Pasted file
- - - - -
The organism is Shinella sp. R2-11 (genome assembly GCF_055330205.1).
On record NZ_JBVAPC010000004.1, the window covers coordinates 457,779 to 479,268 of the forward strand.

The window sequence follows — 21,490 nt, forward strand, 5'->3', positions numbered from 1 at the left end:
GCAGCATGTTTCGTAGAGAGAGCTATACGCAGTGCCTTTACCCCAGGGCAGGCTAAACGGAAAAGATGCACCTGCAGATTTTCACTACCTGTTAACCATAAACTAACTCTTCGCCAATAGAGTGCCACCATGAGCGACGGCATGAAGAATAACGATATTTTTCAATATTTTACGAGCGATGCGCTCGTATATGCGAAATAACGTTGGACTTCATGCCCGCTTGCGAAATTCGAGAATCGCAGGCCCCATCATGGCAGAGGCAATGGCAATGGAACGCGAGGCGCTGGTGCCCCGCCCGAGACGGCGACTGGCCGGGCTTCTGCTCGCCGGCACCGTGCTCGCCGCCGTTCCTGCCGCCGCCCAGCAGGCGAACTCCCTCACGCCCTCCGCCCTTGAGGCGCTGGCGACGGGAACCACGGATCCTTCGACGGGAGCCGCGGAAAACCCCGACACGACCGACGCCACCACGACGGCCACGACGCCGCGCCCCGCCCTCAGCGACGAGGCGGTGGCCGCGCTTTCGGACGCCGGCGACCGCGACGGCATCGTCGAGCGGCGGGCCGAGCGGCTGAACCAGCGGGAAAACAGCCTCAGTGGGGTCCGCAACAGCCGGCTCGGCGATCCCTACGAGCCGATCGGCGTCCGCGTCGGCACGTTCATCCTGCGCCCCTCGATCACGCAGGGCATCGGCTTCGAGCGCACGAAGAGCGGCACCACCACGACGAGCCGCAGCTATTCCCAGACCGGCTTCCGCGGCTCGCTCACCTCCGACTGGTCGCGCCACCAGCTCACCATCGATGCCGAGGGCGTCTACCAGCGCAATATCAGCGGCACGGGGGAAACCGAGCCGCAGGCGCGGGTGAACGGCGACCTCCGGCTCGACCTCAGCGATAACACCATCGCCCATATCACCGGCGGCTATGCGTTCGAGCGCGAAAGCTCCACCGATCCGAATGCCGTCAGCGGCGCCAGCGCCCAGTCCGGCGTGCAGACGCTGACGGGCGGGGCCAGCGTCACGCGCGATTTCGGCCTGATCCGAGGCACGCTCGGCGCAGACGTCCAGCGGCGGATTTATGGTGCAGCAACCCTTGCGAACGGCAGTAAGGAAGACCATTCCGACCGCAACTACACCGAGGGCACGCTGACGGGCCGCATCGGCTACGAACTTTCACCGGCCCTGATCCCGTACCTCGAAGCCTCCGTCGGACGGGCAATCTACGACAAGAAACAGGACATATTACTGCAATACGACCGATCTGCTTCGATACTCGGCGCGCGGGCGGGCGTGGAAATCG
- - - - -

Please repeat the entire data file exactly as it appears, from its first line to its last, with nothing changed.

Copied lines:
The organism is Shinella sp. R2-11 (genome assembly GCF_055330205.1).
On record NZ_JBVAPC010000004.1, the window covers coordinates 457,779 to 479,268 of the forward strand.

The window sequence follows — 21,490 nt, forward strand, 5'->3', positions numbered from 1 at the left end:
GCAGCATGTTTCGTAGAGAGAGCTATACGCAGTGCCTTTACCCCAGGGCAGGCTAAACGGAAAAGATGCACCTGCAGATTTTCACTACCTGTTAACCATAAACTAACTCTTCGCCAATAGAGTGCCACCATGAGCGACGGCATGAAGAATAACGATATTTTTCAATATTTTACGAGCGATGCGCTCGTATATGCGAAATAACGTTGGACTTCATGCCCGCTTGCGAAATTCGAGAATCGCAGGCCCCATCATGGCAGAGGCAATGGCAATGGAACGCGAGGCGCTGGTGCCCCGCCCGAGACGGCGACTGGCCGGGCTTCTGCTCGCCGGCACCGTGCTCGCCGCCGTTCCTGCCGCCGCCCAGCAGGCGAACTCCCTCACGCCCTCCGCCCTTGAGGCGCTGGCGACGGGAACCACGGATCCTTCGACGGGAGCCGCGGAAAACCCCGACACGACCGACGCCACCACGACGGCCACGACGCCGCGCCCCGCCCTCAGCGACGAGGCGGTGGCCGCGCTTTCGGACGCCGGCGACCGCGACGGCATCGTCGAGCGGCGGGCCGAGCGGCTGAACCAGCGGGAAAACAGCCTCAGTGGGGTCCGCAACAGCCGGCTCGGCGATCCCTACGAGCCGATCGGCGTCCGCGTCGGCACGTTCATCCTGCGCCCCTCGATCACGCAGGGCATCGGCTTCGAGCGCACGAAGAGCGGCACCACCACGACGAGCCGCAGCTATTCCCAGACCGGCTTCCGCGGCTCGCTCACCTCCGACTGGTCGCGCCACCAGCTCACCATCGATGCCGAGGGCGTCTACCAGCGCAATATCAGCGGCACGGGGGAAACCGAGCCGCAGGCGCGGGTGAACGGCGACCTCCGGCTCGACCTCAGCGATAACACCATCGCCCATATCACCGGCGGCTATGCGTTCGAGCGCGAAAGCTCCACCGATCCGAATGCCGTCAGCGGCGCCAGCGCCCAGTCCGGCGTGCAGACGCTGACGGGCGGGGCCAGCGTCACGCGCGATTTCGGCCTGATCCGAGGCACGCTCGGCGCAGACGTCCAGCGGCGGATTTATGGTGCAGCAACCCTTGCGAACGGCAGTAAGGAAGACCATTCCGACCGCAACTACACCGAGGGCACGCTGACGGGCCGCATCGGCTACGAACTTTCACCGGCCCTGATCCCGTACCTCGAAGCCTCCGTCGGACGGGCAATCTACGACAAGAAACAGGACATATTACTGCAATACGACCGATCTGCTTCGATACTCGGCGCGCGGGCGGGCGTGGAAATCG